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The threat of the Zika virus to tourism in Brazil in Olympic year

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The threat of the Zika virus to tourism in Brazil in Olympic year


It has arrived in Olympic year – the Zika virus. In six months the Games will open in Rio. Brazil is facing an epidemic and the only means available to fight it is prevention.

The mosquito-borne virus has been linked to birth defects in thousands of new born babies. The government is recommending pregnant women to stay away.

“Daily and every 20 minutes I apply insect repellent. I try to wear long clothes, but in the heat it is very difficult,” explained one pregnant woman.

The World Health Organisation has declared the virus an international health emergency that could affect as many as four million people in the Americas.

The rapid spread of Zika has raised concerns among the Rio Olympic organising committee. It said it will follow travel guidelines issued by the WHO.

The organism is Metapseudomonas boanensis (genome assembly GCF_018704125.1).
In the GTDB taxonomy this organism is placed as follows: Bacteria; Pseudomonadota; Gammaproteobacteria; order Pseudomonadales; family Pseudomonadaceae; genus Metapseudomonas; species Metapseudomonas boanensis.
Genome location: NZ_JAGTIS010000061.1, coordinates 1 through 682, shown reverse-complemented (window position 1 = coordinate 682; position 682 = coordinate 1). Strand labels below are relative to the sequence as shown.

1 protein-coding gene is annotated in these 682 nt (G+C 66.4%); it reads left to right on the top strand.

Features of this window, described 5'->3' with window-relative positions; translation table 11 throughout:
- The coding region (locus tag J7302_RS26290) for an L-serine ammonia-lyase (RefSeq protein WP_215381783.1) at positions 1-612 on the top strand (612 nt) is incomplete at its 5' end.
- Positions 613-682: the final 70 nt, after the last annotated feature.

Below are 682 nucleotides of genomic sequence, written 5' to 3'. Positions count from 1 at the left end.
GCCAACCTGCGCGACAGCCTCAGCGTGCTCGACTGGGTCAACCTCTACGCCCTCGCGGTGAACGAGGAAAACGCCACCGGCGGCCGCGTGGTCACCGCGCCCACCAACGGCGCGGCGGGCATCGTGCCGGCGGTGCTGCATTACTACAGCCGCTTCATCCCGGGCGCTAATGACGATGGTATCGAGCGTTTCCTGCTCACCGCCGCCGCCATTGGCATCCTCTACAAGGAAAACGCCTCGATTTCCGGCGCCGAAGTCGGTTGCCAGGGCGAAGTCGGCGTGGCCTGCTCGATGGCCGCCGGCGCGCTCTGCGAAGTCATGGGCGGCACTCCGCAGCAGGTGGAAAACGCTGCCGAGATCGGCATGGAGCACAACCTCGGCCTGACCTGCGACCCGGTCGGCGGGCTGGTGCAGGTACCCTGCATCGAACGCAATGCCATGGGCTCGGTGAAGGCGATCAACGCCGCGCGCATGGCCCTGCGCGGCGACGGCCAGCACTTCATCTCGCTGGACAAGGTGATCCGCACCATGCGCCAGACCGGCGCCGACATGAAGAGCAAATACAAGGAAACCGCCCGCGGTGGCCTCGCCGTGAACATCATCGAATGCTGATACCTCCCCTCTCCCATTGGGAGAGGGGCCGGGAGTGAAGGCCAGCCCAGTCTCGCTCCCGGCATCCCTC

The committee stressed there is no risk to the athletes or spectators – except pregnant women. It believes the August weather will reduce cases of the virus.

“This is not the rainy period for us, so historically speaking, the chance to have a wide risk for Zika contamination during the Olympics at this time is not so important,” Joao Grangeiro, director or medical services for Rio 2016 organising committee told reporters.

The committee pointed out it has not seen any evidence of people cancelling travel to the Olympics. But airlines are starting to offer refunds or date changes to pregnant women who plan to go to any of the affected countries.

It appears there has been no impact to date on the tourist trade in Brazil where the epidemic began in May 2015.

“Well, what we hear on the news in Europe, it scares you but it doesn’t stop people from coming, you know. Beautiful place to come to,” said British tourist Peter Vidal.

It’s reported that there has been an increase in tourists taking out insurance should they decide to cancel their trip.

Brazil is stepping up its fight against the country’s growing public health crisis. From next week mandatory reporting of cases by local authorities will come into force by which time most states will have labs equipped to test for the virus.

The virus has spread to 25 countries in the Americas. Only Chile and Canada have not been affected according to the WHO.

The Brazilian government suspects the virus was brought to the country during the 2014 soccer World Cup by a visitor from Africa or Oceania where Zika is endemic.

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